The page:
Top 5 Things to Love About Garlic (No. 3)

I’m counting down all week to the Great Gilroy Garlic Cookoff this Saturday, July 27!  If you haven’t heard, I’ll be tweeting live from the Cookoff Stage at the 35th Gilroy Garlic Festival with all the action!  You won’t want to miss it.  It’s one of the greatest cookoffs–I should know . . . I won First Place last year with my Crispy Pork Belly with Caramelized Onion and Fig Agrodolce and Creamy Polenta.  I’m so lucky to have the opportunity to be on stage again.  Even though I won’t be competing, I get to experience the excitement and frenzy of the competition without the stress.  And the festival is so much fun.  I’m looking forward to spending some time checking out the entertainment, artists and other garlicky offerings of the 35-year old festival.

Gilroy Garlic

Remember, if you don’t have a Twitter account, you can watch the live Twitter feed right here on my blog (right there on the right!).


In the meanwhile, I’m counting down my Top Five Things to Love About Garlic! Here is number 3:

Roasted Garlic!

Roasting garlic totally transforms its flavor.  Raw garlic is powerful, pungent and has quite a “bite” to it. Garlic in its raw form is perfectly delicious and an absolute necessity in the kitchen, but sometimes you just want a more mellow flavor, right?

Roasting garlic takes away the “bite,” leaving in its place  a soft, smooth, almost creamy gel-like garlic “smudge.”  It’s simply sublime and full of garlic goodness, yet mellow and slightly sweet in a savory kind of way. Roasting brings out the sweetness, caused by a reaction of amino acids bonding with sugars (the “Maillard reaction”) (, which is similar to what happens when you caramelize onions.

Cloves of black garlic from Black Garlic, Inc.

Cloves of black garlic from Black Garlic, Inc.

The extreme example of this is Black Garlic (here’s a recipe using Black Garlic, along with a little information on the odd-colored bulb), in which the sweet and savory content of the garlic has been processed and concentrated over the course of a month, with the flavor resembling non-sour Balsamic vinegar, or a concentrated molasses.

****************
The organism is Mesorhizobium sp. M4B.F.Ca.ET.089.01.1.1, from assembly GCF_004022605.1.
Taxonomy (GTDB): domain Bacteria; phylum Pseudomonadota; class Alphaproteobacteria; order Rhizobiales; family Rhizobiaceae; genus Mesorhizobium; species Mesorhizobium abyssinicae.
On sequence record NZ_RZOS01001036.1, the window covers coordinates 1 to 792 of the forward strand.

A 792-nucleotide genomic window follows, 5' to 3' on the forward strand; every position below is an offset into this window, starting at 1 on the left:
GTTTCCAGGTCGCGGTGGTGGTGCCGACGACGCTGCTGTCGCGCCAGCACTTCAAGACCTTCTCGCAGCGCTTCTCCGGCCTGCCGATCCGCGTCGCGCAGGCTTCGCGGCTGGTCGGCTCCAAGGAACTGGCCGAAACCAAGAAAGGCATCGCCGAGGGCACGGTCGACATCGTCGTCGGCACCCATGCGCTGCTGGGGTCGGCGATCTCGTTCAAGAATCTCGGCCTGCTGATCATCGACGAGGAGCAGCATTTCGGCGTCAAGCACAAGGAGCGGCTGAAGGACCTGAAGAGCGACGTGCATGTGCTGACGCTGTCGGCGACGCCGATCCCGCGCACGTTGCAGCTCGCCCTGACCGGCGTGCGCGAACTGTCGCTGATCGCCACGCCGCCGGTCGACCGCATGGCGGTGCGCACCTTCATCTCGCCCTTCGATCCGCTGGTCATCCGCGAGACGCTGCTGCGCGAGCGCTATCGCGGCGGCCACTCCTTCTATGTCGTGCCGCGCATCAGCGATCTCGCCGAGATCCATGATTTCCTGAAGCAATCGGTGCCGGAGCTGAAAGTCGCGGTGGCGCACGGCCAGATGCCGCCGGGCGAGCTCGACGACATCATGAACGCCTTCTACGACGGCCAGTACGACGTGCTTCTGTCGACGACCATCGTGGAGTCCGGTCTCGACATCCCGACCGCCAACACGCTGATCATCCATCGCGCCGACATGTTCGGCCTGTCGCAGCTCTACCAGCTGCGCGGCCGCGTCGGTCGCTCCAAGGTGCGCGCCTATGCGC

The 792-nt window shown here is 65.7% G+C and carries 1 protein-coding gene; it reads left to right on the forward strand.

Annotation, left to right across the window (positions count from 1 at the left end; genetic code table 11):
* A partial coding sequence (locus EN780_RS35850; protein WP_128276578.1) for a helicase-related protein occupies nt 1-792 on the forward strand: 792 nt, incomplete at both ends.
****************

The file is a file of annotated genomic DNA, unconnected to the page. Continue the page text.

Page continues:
Any-who . . . I didn’t mean to go off on a science lesson.  Let’s get to some yummy garlic goodness.

rosted garlic

Want to really go nuts?  Roast your garlic in olive oil and get a two-fer.  Roasted garlic and roasted garlic oil.

Homemade Roasted Garlic Oil


  • 4-6 fresh sprigs of thyme
  • 8 heads of garlic, tops sliced off
  • 4 cups olive oil


Preheat oven to 300 degrees F.

Place the thyme sprigs and garlic heads, cut-side down, in a medium sized baking dish and cover with olive oil. Cover with aluminum foil, then place the dish on a baking sheet. Roast in 300 degree oven for 45 minutes. Remove from oven and, using kitchen tongs, remove garlic and place on a paper towel to drain. Pour olive oil through a fine mesh strainer and keep in a seal tight container or jar. It should last about a month.

After the garlic has cooled, squeeze the cloves out of each bulb. Keep them whole or mash them with a fork.  Use in a recipe, or simply spread on toasted bread.  The roasted garlic should keep, refrigerated, for a couple of weeks.

Bonus: Your kitchen will smell fantastic!

Recipe adapted from epicurious.

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